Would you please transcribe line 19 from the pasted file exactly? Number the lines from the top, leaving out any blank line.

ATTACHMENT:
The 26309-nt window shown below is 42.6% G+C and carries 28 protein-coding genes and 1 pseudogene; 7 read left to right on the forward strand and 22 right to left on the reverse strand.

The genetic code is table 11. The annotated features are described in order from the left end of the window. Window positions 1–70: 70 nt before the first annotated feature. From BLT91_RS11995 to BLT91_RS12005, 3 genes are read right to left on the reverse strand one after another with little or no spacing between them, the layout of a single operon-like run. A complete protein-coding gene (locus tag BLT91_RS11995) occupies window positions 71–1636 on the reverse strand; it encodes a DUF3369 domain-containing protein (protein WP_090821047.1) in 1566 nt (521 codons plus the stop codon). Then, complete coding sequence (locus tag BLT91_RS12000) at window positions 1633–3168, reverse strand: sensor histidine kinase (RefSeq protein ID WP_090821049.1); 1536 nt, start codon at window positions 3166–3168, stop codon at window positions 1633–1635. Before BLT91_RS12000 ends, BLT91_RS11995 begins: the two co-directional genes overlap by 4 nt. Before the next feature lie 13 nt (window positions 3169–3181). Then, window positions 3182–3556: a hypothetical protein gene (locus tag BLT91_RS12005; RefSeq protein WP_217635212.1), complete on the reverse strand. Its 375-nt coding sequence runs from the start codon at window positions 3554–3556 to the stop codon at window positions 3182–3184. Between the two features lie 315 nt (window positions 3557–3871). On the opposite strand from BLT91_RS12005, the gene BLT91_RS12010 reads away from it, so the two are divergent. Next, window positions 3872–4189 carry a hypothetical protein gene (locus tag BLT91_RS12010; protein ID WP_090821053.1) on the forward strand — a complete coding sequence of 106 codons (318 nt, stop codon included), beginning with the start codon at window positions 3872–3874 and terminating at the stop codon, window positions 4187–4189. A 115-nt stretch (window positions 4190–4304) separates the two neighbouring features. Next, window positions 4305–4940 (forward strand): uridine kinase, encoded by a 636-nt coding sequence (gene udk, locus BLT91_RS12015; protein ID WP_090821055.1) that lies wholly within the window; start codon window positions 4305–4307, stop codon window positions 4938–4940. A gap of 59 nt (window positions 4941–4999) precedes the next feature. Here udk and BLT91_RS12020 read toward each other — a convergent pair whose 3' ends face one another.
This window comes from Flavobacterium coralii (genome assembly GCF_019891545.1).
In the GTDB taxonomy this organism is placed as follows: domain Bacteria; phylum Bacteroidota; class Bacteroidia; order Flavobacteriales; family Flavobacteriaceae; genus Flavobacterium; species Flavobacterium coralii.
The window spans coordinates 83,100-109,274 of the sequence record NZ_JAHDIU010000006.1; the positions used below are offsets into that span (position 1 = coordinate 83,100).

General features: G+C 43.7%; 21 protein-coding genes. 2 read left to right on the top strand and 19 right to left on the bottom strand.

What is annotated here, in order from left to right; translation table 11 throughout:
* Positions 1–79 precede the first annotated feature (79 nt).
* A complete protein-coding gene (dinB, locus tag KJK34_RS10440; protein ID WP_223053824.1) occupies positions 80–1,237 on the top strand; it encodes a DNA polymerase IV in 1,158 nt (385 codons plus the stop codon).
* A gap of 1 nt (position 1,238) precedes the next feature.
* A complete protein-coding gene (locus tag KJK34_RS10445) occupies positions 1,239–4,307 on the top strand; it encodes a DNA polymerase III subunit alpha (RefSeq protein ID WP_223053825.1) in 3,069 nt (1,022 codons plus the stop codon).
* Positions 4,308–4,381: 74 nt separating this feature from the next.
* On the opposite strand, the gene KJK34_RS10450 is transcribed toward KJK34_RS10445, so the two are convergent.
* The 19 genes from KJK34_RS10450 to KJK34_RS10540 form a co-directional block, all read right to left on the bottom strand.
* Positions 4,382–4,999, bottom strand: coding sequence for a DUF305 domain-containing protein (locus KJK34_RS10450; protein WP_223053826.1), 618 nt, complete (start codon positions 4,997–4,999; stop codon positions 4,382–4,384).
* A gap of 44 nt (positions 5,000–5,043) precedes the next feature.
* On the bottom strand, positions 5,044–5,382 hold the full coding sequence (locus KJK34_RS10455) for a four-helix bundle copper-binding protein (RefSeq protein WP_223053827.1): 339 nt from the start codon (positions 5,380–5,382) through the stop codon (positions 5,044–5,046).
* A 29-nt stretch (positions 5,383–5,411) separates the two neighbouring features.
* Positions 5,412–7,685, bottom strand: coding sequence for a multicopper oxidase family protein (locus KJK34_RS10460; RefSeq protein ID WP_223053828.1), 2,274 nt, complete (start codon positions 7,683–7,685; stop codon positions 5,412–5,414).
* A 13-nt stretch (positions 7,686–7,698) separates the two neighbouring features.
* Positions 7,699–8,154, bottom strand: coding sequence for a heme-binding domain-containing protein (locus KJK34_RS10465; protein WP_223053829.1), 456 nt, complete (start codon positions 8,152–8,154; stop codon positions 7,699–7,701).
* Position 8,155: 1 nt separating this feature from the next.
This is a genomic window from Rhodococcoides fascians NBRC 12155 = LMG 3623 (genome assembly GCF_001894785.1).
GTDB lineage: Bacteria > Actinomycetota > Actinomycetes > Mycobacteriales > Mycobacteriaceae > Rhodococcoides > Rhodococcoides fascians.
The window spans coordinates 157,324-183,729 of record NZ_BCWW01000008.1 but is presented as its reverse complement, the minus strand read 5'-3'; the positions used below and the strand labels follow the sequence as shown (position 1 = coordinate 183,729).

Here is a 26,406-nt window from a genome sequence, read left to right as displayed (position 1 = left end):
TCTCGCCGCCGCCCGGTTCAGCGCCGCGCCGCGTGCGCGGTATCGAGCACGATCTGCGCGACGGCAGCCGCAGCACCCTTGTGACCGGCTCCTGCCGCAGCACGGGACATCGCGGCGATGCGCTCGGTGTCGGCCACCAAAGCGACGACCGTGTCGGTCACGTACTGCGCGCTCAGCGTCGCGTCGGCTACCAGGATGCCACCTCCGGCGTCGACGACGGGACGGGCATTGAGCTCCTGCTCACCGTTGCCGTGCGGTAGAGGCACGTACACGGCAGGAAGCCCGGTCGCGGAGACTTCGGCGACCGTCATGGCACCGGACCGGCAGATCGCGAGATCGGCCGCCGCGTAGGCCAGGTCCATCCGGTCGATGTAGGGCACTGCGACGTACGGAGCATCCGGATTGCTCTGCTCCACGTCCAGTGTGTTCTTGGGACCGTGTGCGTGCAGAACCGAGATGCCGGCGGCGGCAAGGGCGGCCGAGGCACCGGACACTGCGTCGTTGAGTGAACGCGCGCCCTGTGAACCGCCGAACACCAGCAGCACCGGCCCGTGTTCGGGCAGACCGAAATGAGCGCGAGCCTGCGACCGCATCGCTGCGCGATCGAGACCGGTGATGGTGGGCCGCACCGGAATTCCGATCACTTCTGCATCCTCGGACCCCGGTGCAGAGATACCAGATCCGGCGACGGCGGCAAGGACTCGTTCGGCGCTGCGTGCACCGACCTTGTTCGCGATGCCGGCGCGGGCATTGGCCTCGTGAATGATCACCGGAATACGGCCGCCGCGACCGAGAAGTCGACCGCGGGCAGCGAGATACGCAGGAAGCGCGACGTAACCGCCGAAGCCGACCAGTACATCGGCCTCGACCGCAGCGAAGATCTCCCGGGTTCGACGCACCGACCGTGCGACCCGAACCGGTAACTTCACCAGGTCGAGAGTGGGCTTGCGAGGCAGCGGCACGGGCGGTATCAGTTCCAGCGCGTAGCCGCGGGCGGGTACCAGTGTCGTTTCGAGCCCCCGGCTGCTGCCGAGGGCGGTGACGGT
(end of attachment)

* Positions 5,412–7,685, bottom strand: coding sequence for a multicopper oxidase family protein (locus KJK34_RS10460; RefSeq protein ID WP_223053828.1), 2,274 nt, complete (start codon positions 7,683–7,685; stop codon positions 5,412–5,414).